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    When Your Senior Cat Should See the Vet

    Your beautiful white indoor cat, Snowball, has been an active part of your family for years. She’s always loved batting at cat toys, playing in cardboard boxes, and chasing imaginary mice up and down the hall. Lately, though, you’ve noticed that 12-year-old Snowball is not quite herself these days. She’s not playing as much, is definitely eating less, and she’s developed a few other quirks that concern you. To ease your mind about Snowball’s health, schedule a visit to your Reynoldsburg veterinarian to discover the underlying cause of your cat’s symptoms.

    Behavioral issues – Keep a close eye on Snowball’s daily routine, as your written observations might help your vet learn about your cat’s medical issues. She’s always been very affectionate, but lately she seems to be avoiding her belly-scratching sessions, often even crawling under the furniture to get away from you. Sometimes Snowball even seems aggressive, growling and hissing at familiar family members.

    Nutritional changes – If Snowball’s weight has always been normal, but she’s starting to appear a little gaunt even though she eats normally, something’s clearly out of kilter. Or maybe she’s not interested in food at all, rarely eating more than a few bites even though she’s always been a hearty eater. Either way, Snowball is a great candidate for a nutrition and weight management consultation with your vet.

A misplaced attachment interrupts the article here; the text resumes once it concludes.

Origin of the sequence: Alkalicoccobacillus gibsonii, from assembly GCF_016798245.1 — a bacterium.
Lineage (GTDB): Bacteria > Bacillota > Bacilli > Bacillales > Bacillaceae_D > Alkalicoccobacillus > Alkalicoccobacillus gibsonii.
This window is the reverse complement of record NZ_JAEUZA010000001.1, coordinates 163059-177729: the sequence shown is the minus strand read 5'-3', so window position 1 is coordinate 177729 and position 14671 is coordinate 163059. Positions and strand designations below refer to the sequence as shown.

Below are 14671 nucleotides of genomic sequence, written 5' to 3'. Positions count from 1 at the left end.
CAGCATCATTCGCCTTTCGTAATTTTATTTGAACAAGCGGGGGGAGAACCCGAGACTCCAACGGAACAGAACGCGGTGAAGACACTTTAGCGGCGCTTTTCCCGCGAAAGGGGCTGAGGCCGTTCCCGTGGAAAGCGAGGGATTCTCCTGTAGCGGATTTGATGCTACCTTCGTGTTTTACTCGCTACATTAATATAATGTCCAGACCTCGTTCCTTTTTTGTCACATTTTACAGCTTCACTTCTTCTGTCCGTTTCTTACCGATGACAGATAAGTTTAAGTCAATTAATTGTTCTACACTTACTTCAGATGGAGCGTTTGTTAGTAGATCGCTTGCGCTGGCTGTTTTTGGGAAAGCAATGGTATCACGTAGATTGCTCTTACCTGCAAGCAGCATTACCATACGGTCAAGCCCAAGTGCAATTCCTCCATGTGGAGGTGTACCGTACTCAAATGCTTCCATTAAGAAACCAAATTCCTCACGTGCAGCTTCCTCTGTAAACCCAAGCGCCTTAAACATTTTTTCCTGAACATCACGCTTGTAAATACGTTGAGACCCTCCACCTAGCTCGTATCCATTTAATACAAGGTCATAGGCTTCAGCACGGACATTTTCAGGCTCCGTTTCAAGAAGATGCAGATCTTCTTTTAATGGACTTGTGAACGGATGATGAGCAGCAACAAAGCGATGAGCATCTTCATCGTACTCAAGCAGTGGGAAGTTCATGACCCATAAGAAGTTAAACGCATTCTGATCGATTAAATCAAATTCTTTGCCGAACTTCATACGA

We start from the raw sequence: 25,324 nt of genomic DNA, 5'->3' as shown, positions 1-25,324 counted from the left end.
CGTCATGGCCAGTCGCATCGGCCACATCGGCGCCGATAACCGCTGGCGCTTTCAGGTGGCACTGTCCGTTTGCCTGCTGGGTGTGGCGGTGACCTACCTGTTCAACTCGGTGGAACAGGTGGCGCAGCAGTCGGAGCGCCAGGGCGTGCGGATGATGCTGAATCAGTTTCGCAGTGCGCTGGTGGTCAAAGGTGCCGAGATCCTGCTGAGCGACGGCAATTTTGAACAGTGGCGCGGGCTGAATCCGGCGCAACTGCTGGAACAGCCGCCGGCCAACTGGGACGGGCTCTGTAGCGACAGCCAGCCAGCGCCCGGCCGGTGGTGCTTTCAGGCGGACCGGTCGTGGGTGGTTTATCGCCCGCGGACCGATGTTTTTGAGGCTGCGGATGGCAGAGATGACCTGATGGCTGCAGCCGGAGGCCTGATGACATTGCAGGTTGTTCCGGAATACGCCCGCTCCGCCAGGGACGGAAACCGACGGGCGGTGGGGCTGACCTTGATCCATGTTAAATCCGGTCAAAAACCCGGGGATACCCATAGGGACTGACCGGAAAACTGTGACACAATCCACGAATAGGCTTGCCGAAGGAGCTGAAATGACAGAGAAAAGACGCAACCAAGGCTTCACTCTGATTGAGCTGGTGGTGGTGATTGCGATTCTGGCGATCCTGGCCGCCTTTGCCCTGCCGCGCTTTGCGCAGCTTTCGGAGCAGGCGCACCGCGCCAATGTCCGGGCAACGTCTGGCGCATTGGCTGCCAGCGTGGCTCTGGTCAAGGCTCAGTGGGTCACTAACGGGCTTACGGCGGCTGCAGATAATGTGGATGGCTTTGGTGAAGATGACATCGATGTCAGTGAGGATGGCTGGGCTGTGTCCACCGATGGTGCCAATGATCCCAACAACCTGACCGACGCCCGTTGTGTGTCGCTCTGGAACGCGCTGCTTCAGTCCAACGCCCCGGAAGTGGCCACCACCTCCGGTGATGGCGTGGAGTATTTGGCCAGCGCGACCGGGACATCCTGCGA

Urinary and intestinal symptoms – For some unexplained reason, Snowball the litter box queen has begun to urinate everywhere except her familiar box. You’ve also noticed a change in her water consumption habits. Even worse, poor Snowball has developed a nasty case of diarrhea, which means she leaves unwelcome presents throughout the house.

    Pinpointing the Problem – Just like senior humans with puzzling medical symptoms, older cats can benefit from many types of diagnostic tests. Your veterinarian can order a Comprehensive Blood Panel, along with a urinalysis that can uncover kidney and bladder problems. He can view chest x-rays of Snowball’s heart and lungs, or see abdominal x-rays that showcase her inner intestinal workings. She can even receive an electrocardiogram, or ECG, which helps your vet uncover any heart issues.

    As your Reynoldsburg veterinarian evaluates Snowball’s symptoms and determines the best course of action, remember that he wants to help Snowball maintain her good health in her twilight years. After all, your senior cat still has plenty of love to give to you and your family.

     

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